Connecticut agriculture officials are stepping up enforcement procedures to ensure that all fruits and vegetables bearing the Connecticut Grown label actually were grown in the state.
“It is essential that consumers who purchase agricultural products labeled ‘Connecticut Grown’ be confident those products were, in fact, grown and produced here in Connecticut,” Steven Reviczky, Connecticut’s commissioner of agriculture, said in a news release.
The state-overseen Connecticut Grown program, established in 1986, validates homegrown items with a green and blue Connecticut Grown logo.
Reviczky called it critical that all products marked “local” and/or “native” are what sellers claim them to be.
“Connecticut laws are very clear about the definition of these terms with respect to farm products,” Revickzky said.
Indeed, for the 2013 growing season, state agriculture agents started to conduct unannounced inspections at farmers’ markets and other sales venues. The state department of agriculture also looked into complaints alleging inappropriate marketing of local farm products.
Connecticut General Statutes Section 22-38 states that “Any person, firm, partnership or corporation advertising farm products as ‘native,’ ‘native grown,’ ‘local,’ ‘locally grown’, or ‘Connecticut grown’ shall be required to furnish written proof within 10 days of the sale of such products that such products were grown or produced in Connecticut or within a 10-mile radius of the point of sale, as applicable, if requested to do so by the commissioner of agriculture or said commissioner’s designee.”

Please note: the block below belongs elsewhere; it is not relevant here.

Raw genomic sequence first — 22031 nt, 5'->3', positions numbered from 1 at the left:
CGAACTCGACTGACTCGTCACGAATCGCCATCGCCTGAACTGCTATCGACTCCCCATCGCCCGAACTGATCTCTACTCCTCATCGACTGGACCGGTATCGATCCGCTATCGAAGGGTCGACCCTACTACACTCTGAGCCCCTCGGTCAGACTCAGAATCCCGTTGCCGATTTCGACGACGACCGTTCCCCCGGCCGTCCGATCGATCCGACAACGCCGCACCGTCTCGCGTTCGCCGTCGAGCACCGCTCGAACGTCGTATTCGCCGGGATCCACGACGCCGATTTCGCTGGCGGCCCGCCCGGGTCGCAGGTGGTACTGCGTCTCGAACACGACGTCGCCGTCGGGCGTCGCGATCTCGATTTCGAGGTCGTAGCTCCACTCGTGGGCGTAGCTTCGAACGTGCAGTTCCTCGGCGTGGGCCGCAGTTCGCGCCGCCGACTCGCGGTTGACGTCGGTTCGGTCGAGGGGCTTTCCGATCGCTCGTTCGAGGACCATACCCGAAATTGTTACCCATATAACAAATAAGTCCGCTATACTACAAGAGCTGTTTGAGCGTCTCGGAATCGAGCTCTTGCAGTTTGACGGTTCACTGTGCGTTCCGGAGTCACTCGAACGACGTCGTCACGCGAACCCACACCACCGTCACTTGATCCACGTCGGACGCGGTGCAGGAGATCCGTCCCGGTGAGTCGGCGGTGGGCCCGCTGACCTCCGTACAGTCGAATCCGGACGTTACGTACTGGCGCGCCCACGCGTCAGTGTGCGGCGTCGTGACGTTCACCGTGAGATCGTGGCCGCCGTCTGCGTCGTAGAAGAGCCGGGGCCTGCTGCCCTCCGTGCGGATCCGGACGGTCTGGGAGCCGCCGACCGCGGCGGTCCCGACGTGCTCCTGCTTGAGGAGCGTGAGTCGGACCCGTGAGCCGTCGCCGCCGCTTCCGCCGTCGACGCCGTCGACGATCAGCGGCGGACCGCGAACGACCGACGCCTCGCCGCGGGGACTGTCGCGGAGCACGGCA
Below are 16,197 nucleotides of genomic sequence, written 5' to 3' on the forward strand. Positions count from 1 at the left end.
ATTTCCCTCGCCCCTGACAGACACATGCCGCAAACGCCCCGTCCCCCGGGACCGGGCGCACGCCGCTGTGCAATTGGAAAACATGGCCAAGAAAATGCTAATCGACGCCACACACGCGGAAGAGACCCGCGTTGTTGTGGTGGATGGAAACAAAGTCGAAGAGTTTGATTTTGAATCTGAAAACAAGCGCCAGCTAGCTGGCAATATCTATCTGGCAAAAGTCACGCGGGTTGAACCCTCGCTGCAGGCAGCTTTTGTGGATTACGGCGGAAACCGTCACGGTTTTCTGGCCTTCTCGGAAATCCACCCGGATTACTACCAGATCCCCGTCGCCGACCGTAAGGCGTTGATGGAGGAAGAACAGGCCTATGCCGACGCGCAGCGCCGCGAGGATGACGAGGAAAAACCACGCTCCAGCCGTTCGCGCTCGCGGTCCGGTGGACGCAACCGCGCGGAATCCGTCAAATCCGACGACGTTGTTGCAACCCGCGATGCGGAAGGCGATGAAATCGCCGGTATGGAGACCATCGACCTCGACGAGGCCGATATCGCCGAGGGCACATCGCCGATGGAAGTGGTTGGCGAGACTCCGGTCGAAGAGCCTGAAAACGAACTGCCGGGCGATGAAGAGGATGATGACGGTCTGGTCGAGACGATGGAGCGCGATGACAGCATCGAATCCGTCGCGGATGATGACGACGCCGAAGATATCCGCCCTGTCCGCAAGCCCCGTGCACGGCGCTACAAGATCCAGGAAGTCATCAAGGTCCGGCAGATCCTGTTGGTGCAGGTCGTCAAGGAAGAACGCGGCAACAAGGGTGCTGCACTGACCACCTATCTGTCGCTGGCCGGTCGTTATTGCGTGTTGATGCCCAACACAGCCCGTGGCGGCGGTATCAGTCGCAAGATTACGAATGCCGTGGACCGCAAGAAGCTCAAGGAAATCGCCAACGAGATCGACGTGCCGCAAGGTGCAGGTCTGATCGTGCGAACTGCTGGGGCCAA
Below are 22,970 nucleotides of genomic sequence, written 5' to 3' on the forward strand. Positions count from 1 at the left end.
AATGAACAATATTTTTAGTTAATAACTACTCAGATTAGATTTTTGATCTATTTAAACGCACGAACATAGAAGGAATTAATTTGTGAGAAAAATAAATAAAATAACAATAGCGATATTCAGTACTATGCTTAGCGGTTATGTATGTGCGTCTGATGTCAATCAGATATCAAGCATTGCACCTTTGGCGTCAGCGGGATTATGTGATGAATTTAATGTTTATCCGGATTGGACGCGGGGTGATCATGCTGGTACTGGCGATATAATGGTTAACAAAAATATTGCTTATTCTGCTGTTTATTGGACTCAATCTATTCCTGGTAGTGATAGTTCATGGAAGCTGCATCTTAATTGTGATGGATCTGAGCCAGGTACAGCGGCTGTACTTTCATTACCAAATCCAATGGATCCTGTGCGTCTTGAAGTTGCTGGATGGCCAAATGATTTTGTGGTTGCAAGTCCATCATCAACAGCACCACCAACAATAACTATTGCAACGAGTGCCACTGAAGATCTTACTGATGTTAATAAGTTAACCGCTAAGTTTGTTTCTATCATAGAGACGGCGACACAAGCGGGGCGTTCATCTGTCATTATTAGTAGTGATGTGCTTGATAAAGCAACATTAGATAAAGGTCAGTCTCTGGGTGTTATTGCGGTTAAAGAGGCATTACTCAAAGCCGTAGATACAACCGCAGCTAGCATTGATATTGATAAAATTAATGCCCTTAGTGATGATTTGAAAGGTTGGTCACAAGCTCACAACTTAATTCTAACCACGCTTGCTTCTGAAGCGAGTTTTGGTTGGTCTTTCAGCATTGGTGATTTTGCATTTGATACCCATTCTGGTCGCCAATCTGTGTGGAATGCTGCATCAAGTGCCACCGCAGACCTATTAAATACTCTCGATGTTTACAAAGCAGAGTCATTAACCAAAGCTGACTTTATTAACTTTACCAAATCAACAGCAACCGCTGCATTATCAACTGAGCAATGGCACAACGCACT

A fine of up to $25 can be assessed with each violation, and the state departments of Agriculture and Consumer Protection can tack on additional penalties, said Bruce Sherman, director of the Bureau of Regulation and Inspection with the department of agriculture.
Or, at least, they will be assessed moving forward, Sherman said.
“We started slowly, letting people know about the rules but didn’t issue fines this year,” he said.
Officials won’t be so lenient in 2014, Sherman said.
“This year, it was more warnings because this was the first year we went out and did this stuff,” he said.
The Bureau of Marketing administers the Connecticut Grown program, but enforcement of the rules fell to Sherman’s department, Sherman said.
“The marketing department wasn’t enforcing the rules, and we felt it was better that our bureau did it, so there wasn’t a conflict with the people who are promoting,” he said.